Supporting New Digital Natives: Children’s Mental Health and Wellbeing in a Hi-Tech Age
Michelle Jayman, Maddie Ohl, and Leah Jewett, eds. 2021. Bristol University Press. [ISBN 978-1-4473-5645-5. 210 pages, including index. US$45.95 (softcover).]
Mental wellness and digital technology are traditionally not viewed as collaborative partners, especially in youth development. The negative aspects of digital technology include cyberbullying, inappropriate visualcontent, social media competition, and the (sometimes) misconception of “too much screen time.” However, nobody can dispute that exposure to technology is unavoidable—from online homework to discussion groups on Zoom, students are required to have an email address in early elementary school. With the new reality of technology-savvy younger children, it is critical to figure out the implementation of it for maximum benefits/fewest risks and how to impose critical boundaries. To this end, Supporting New Digital Natives: Children’s Mental Health and Wellbeing in a Hi-Tech Age was compiled in ten chapters with sources at the end of each chapter, a section on the background of the contributors, a glossary, and index. The editors selected eight case studies by health care providers, teachers, and mental health professionals/researchers to approach mental wellness from a complex wholistic landscape rather than examining any one influencing factor.
“These eight case studies were selected because of their original contributions, each focusing on different aspects of CYP’s (children and young people) lives which are inextricably linked to mental wellbeing, such as friendships and relationships, play and learning experiences, and opportunities for connecting with nature and the community. More than this, each chapter is a platform for raising CYP’s voice, rightly placing them, as experts in their own lives, at the heart of mental wellbeing interventions and services” (p. xxx).
Ironically, the first case study on supporting new digital natives (as the title states) introduces a pyramid club that removes children from all technology and places them in an intentional support group—an environment where they can practice relationship building in a supportive place. For ten weeks, kids meet with other kids who either lack social skills and/or have trouble with friendships. During these ten weeks, the kids do activities targeted toward connection, building teamwork, and creating a safe space like arts and crafts, food preparation and sharing, and circle time. This approach contrasts with the next case study in which Book of Beasties is used to explore how to get children to build virtual friendships through an online card game. “Children learn best in interactive environments which invite them in as interactive collaborators and include content which is meaningful to them” (p 96).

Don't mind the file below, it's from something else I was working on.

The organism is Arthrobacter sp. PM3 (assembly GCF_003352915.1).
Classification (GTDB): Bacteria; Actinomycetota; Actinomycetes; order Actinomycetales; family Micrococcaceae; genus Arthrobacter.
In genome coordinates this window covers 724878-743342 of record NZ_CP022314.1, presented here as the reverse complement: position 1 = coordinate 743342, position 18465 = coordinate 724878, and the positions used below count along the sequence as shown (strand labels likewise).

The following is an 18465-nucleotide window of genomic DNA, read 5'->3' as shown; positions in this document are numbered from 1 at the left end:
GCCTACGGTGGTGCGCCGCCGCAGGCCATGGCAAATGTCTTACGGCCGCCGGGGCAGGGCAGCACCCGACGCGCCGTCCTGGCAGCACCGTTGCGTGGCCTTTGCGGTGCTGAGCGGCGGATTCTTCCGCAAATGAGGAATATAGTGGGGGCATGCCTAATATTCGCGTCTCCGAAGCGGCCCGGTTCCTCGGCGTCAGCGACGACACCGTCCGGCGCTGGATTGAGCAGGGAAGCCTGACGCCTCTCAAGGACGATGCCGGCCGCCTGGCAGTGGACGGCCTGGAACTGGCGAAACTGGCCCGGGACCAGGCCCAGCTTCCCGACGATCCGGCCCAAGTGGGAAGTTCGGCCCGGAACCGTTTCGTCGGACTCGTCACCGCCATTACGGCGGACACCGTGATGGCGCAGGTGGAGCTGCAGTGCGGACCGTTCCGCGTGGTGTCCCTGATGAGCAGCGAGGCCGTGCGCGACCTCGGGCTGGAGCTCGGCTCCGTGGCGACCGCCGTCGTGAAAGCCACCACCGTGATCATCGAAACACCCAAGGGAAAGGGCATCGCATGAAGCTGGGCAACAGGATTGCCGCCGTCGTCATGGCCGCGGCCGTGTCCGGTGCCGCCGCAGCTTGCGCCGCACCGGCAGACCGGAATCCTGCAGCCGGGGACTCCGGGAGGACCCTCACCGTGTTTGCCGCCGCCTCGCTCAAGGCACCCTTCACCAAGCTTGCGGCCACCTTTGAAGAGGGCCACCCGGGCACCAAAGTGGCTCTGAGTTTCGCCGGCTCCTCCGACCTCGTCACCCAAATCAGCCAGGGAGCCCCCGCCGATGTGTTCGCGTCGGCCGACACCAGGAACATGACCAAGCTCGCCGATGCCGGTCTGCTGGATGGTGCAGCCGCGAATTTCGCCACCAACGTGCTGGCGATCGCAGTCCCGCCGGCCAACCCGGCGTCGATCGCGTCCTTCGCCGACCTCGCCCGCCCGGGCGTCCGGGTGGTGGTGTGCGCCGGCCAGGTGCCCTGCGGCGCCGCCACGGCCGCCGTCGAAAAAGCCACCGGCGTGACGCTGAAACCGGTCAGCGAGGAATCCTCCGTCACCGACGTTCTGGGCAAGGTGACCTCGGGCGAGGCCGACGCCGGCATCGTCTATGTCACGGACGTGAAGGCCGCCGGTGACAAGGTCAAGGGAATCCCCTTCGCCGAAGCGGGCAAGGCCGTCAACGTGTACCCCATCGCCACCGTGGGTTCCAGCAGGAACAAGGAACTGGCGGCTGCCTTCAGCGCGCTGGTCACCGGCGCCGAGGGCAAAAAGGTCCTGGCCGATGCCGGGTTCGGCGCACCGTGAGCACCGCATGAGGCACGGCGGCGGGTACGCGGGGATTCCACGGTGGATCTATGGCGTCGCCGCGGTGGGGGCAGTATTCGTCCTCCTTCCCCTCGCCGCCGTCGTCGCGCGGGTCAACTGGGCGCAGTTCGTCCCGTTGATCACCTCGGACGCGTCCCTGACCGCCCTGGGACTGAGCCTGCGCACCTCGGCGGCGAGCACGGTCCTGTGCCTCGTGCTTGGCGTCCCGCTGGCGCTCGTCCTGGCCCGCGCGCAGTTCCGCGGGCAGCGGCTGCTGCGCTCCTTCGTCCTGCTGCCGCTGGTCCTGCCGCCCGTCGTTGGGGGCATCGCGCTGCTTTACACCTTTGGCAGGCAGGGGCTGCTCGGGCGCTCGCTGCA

One of the common negatives associated with digital technology is the reduction of outdoor play for children—this is the basis of Forest School and Girlguiding. These case studies look at the effects of nature on the mental wellbeing of youth and the importance of building a support community. In the girlguiding study, the implementation of digital technology has improved some of the programs and the girls are encouraged to use the technology if it helps them.
One of the final case studies introduces LifeMosaic—an app for a smartphone that tracks various data points that might help children understand their mental health better. For example, after tracking sleep and diet they might see the link between poor eating habits and poor sleep quality—and their overall mood as a result. The app allows children to design their own study and then plot graphs and charts which can be shared within their online LifeMosaic community.
All these studies describe either the use of technology to enhance mental wellbeing or the intentional removal of technology to eliminate a technology-driven issue—the intersection of which is a balance the new digital natives of our generation will be forced to eventually navigate themselves.
Julie Kinyoun is an on-call chemistry instructor at various community colleges in Southern California. An avid reader, she enjoys reviewing books that help her become a better educator.